Is there any other evidence for ice?

[Image of Clementine Spacecraft]

In a Science magazine article (8) on 29 November 1996, it was announced that interpretation of data from a Clementine spacecraft experiment suggested the possibility of ice on the surface of the Moon. The ice was believed to be in the bottom of a permanently shadowed crater near the Moon's south pole (at the center of the Clementine mosaic shown at the top of the page). It was also thought likely that other frozen volatiles, such as methane, were in the deposit. The deposit was estimated to be approximately 60,000 to 120,000 cubic meters in volume. This would be comparable to a small lake in size, four football fields in surface area and 16 feet deep. This estimate was very uncertain, however, due to the nature of the data.

One of the problems in studying a permanently shadowed area is that no pictures can be obtained. The Clementine spacecraft searched for the ice using an investigation known as the Bistatic Radar Experiment. Basically, this experiment consisted of having the Clementine spacecraft transmit an S-band radio signal through its high gain antenna towards a lunar target. The signals reflected off the Moon and were received by a 70 meter Deep Space Network (DSN) antenna on the Earth. Frozen volatiles such as water ice are much more reflective to S-band radio waves than lunar rocks. Radio waves also have different characteristics when reflected off ice than off silicate rock. An analysis of the signals returned from orbit 234 showed reflection characteristics suggestive of water ice for the permanently shadowed areas near the south pole. Reflections from regions which are not permanently shadowed do not show these characteristics. It is possible that other scattering mechanisms could be responsible for this result, but the interpretation of the radio returns and the fact that they are associated only with the permanently shadowed regions seem to indicate that water ice is the most likely possibility. However, Arecibo radio telescope studies using the same radio frequency as Clementine showed similar reflection patterns from areas which are not permanently shadowed. These reflections have been interpreted as being due to rough surfaces, and it was suggested that the Clementine results may have been due to roughness, rather than water ice, as well.

Bistatic Radar Experiment Parameters
9-10 April 1994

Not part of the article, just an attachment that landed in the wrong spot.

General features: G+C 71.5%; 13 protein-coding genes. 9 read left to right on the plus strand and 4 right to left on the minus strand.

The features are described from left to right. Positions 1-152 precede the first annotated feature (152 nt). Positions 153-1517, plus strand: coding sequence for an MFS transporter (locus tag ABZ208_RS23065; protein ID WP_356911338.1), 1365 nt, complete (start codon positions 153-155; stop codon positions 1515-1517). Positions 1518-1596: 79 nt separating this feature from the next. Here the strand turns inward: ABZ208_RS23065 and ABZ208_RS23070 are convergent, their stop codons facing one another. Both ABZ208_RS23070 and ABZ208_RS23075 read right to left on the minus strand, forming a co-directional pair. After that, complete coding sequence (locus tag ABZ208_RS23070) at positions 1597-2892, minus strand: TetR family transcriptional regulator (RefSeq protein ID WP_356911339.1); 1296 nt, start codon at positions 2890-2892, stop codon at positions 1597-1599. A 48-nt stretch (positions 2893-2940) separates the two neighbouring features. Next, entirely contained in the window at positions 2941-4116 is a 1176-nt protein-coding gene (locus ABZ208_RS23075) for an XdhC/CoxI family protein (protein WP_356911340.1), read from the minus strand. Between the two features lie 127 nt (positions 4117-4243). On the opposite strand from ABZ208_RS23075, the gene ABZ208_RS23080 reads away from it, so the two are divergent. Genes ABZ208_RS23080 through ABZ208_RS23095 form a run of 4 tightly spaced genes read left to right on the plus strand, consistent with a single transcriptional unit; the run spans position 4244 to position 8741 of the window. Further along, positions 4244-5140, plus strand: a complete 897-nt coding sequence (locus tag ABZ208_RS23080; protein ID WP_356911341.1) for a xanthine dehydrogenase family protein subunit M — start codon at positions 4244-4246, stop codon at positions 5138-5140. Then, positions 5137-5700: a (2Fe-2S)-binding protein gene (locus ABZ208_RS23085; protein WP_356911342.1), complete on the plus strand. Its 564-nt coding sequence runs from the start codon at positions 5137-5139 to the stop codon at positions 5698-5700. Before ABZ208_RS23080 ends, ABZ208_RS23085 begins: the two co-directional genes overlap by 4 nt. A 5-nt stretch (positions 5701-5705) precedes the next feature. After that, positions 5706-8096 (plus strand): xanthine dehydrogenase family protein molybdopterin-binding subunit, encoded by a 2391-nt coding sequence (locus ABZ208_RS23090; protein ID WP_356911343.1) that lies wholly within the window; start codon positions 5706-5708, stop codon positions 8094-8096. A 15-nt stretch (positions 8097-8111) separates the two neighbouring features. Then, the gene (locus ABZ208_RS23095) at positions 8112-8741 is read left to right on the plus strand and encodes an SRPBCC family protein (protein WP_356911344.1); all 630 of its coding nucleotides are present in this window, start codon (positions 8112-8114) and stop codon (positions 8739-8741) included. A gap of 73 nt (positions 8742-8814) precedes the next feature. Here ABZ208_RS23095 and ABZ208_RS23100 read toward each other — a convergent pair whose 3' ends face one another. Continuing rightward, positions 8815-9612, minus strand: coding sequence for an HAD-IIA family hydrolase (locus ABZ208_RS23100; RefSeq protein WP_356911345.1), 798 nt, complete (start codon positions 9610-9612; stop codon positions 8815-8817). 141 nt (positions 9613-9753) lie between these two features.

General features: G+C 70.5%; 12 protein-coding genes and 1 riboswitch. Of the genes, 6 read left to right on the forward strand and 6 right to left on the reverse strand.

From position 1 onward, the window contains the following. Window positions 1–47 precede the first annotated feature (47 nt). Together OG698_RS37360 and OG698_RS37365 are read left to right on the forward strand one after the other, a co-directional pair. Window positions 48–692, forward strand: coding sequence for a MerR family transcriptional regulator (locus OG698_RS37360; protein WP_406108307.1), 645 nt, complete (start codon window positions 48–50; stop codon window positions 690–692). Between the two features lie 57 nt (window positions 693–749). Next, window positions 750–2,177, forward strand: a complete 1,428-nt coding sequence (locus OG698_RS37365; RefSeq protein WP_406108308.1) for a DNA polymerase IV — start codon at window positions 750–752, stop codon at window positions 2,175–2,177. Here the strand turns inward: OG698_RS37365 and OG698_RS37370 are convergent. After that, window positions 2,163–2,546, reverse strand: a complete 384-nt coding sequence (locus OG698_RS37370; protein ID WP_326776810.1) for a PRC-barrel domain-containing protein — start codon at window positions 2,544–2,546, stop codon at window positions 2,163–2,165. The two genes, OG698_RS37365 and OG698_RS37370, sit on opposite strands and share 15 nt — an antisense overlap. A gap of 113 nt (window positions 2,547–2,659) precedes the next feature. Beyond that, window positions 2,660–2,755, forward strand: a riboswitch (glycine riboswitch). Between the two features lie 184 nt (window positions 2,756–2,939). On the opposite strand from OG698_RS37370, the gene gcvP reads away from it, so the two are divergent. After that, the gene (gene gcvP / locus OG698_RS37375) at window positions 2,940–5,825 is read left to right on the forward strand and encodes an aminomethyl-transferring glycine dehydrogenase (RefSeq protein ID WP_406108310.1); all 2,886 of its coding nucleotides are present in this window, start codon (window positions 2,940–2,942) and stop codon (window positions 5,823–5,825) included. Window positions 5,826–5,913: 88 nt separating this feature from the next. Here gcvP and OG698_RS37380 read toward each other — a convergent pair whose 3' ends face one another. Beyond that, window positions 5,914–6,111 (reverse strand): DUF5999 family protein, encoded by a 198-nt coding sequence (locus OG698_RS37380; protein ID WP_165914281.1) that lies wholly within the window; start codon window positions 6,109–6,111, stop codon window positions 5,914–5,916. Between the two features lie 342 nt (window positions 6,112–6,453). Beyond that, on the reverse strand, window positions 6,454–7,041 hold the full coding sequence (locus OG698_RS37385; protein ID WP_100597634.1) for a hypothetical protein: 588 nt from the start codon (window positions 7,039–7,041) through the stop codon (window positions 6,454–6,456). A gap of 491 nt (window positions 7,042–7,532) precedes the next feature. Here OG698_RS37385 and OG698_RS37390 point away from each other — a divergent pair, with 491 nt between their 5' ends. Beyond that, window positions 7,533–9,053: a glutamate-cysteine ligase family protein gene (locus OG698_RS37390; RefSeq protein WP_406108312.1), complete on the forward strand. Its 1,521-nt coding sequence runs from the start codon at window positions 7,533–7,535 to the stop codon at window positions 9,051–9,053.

Transmission: S-Band 2.273 GHz (13.19 cm wavelength)
Polarization: Right Circular (RCP)
Signal Power: 6 Watts
Axial Tilt: 4.5 to 5.5 degrees (Moon to Earth)
Orbits Used: 234 and 235

Why is ice on the Moon important?

The ice could represent relatively pristine cometary or asteroid material which has existed on the Moon for millions or billions of years. A robotic sample return mission could bring ice back to Earth for study, perhaps followed by a human mission for more detailed sampling. The simple fact that the ice is there will help scientists constrain models of impacts on the lunar surface and the effects of meteorite gardening, photodissociation, and solar wind sputtering on the Moon. Beyond the scientifically intriguing aspects, deposits of ice on the Moon would have many practical aspects for future manned lunar exploration. There is no other source of water on the Moon, and shipping water to the Moon for use by humans would be extremely expensive ($2,000 to $20,000 per kg). The lunar water could also serve as a source of oxygen, another vital material not readily found on the Moon, and hydrogen, which could be used as rocket fuel. Paul Spudis, one of the scientists who took part in the Clementine study, referred to the lunar ice deposit as possibly "the most valuable piece of real estate in the solar system". It appears that in addition to the permanently shadowed areas there are some higher areas such as crater rims which are permanently exposed to sunlight and could serve as a source of power for future missions.


1) Detection of Water in the LCROSS Ejecta Plume, Colaprete et al., Science v. 330, p. 463, 2010
2) Character and spatial distribution of OH/H2O on the surface of the Moon seen by M3 on Chandrayaan-1, Pieters et al., Science v. 326, p. 568, 2009.
3) Initial results for the north pole of the Moon from Mini-SAR, Chandrayaan-1 mission, Spudis et al. Geophys. Res. Lett., v. 37, L06204, 2010.
4) Fluxes of fast and epithermal neutrons from Lunar Prospector: Evidence for water ice at the lunar poles, Feldman et al., Science, v. 281, p. 1496, 1998
5) Stability of polar frosts in spherical bowl-shaped craters on the Moon, Mercury, and Mars, Ingersoll et al., Icarus, v. 100, p. 40, 1992
6) The behavior of volatiles on the lunar surface, Watson et al., Journal of Geophysical Research, v. 66, p. 3033, 1961
7) Ice in the lunar polar regions, Arnold, Journal of Geophysical Research, v. 84, p. 5659, 1979
8) The Clementine bistatic radar experiment, Nozette et al., Science, v. 274, p. 1495, 1996

 NASA Press Release (13 October 1999) - on results of Lunar Prospector crash impact on the Moon
 NASA Press Release (3 September 1998) - announcing enhanced estimate of quantity of water on the Moon
 NASA Press Release (5 March 1998) - announcing the detection of ice on the Moon
 Cornell Press Release (3 June 1999) - radar provides 3-D views of lunar poles
 Lunar Prospector
 Neutron Spectrometer Experiment
 Clementine Bistatic Radar Experiment

 Ice on the Bone Dry Moon - Paul Spudis

 Moon Home Page

Dr. David R. Williams,
NSSDCA, Mail Code 690.1
NASA Goddard Space Flight Center
Greenbelt, MD 20771

NASA Official: Dave Williams,
Last Updated: 31 January 2022, DRW